Italian. In effect, a system is used to help singers to remember the pitches of a piece or section of music.


In effect, the interval distance between voices or pitches of a chord.


In effect, a group of five horizontal lines on which music is written.


In effect, the division of the beat in simple meter (div. by two) into four equal parts or in compound meter (div. by three) into six equal parts.


In effect, the rhythmic style of most jazz. In swing music. Furthermore, the division of the beats is uneven, and there is considerable stress on the notes between beats. The feeling of swing music is compound. Also, it is usually written simply.


In effect,  a rhythm usually unaccented beats are stressed either through agogic or dynamic rhythm.



In effect, The speed of the beat in music. In summary, the tempo may be expressed in general terms (slow, fast, warp-speed) or beats per minute.


Italian. The average range of a particular voice or instrument in a composition is in effect. Furthermore, If a tessitura is “high,” the notes tend to be in the higher extreme of the entire range of that voice or instrument.


In effect, a term refers to how the melodic, rhythmic, and harmonic materials are woven together in a piece of music.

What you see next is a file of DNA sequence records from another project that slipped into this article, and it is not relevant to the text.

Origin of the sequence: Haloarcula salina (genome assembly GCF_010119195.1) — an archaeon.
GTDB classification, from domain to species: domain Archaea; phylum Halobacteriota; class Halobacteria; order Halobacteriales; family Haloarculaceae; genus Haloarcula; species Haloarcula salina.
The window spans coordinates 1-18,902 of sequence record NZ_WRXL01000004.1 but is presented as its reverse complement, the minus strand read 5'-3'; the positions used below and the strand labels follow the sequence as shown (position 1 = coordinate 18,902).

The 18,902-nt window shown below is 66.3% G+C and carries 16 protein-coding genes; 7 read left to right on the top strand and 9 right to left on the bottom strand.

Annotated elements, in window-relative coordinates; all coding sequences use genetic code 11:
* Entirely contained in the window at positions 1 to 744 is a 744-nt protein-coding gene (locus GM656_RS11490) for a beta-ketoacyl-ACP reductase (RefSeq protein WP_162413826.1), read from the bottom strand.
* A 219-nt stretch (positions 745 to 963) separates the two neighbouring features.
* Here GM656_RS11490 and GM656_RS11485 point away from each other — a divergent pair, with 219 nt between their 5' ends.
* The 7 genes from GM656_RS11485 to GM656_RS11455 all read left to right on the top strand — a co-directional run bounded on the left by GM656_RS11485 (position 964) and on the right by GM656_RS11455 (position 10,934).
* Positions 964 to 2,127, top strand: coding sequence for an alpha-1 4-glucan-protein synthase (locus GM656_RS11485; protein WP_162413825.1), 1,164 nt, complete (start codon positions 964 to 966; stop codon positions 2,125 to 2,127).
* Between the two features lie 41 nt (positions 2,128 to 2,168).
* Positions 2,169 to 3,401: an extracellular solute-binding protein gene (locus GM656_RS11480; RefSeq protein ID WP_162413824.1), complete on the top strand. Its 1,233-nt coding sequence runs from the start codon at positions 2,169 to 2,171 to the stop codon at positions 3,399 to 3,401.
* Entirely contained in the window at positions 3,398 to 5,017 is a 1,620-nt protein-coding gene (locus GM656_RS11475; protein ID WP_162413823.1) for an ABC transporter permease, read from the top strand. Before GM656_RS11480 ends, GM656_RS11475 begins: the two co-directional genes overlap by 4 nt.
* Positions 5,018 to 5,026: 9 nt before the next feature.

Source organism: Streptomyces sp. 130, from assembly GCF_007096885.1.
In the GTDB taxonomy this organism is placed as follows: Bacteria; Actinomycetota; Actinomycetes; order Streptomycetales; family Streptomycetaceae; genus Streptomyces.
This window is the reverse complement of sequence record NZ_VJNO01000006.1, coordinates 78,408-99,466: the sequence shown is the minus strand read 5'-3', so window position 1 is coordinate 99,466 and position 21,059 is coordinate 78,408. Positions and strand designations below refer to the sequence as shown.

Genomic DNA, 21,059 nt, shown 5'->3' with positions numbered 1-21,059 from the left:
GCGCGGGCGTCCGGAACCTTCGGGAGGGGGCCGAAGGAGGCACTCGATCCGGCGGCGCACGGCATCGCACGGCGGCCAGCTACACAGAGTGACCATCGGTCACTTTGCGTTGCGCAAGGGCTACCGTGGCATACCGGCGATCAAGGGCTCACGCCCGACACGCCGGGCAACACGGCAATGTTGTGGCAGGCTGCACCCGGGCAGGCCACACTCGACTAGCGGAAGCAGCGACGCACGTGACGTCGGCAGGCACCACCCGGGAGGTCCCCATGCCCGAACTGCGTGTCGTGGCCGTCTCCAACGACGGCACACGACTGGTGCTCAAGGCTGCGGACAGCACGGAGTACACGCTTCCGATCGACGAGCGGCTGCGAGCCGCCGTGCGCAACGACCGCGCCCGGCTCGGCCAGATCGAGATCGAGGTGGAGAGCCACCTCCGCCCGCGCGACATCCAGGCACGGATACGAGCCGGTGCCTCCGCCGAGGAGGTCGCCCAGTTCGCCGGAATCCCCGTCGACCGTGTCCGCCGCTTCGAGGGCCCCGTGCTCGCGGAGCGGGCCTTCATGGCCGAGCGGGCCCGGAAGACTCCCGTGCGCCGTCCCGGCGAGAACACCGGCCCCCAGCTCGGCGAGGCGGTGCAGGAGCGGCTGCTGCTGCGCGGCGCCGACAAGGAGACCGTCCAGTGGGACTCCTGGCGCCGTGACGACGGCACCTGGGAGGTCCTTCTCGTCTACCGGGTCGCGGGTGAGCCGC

In effect, a melodic figure or phrase is the basis for a composition or a section of a composition. Furthermore, themes can and are repeated in many different formats and other voices or instruments. Also, some excellent examples of thematic presentation are the closing credits for any Star Wars movie. The ending music presents all the themes presented in the film.*


Italian. In effect, the solfeggio syllable corresponds to the leading tone.


In effect, a curved line connecting two notes. Furthermore, the tie indicates that the notes are played as a single note.


In effect, a system of tones (ex: tones of the major scale). Generally, its use is so that one tone becomes central, and the remaining tones assume a hierarchy based on this interval relationship to the main tone or tonal center.


In effect, a musical sound of definite pitch.


In effect, the keynote of a piece of music. The tone is felt to be a point of rest. Music often concludes on this note for a feeling of completeness.


In summary, it is a process of rewriting a piece of music or a scale to sound higher or lower in pitch. This involves raising or lowering each pitch by the same interval.


In effect, a triad is a three-tone chord. Also, the four types of triads are major, minor, diminished, and augmented.

Triple Meter

In effect, a meter consists of three beats.



In effect, the two pitches are the same. Also, several singers sing a melody together.



Italian. In effect, lively, quick.


Whole Step

In effect, an interval consisting of two half steps.


1. Music Theory Dictionary. Published 2017. Accessed June 2, 2020.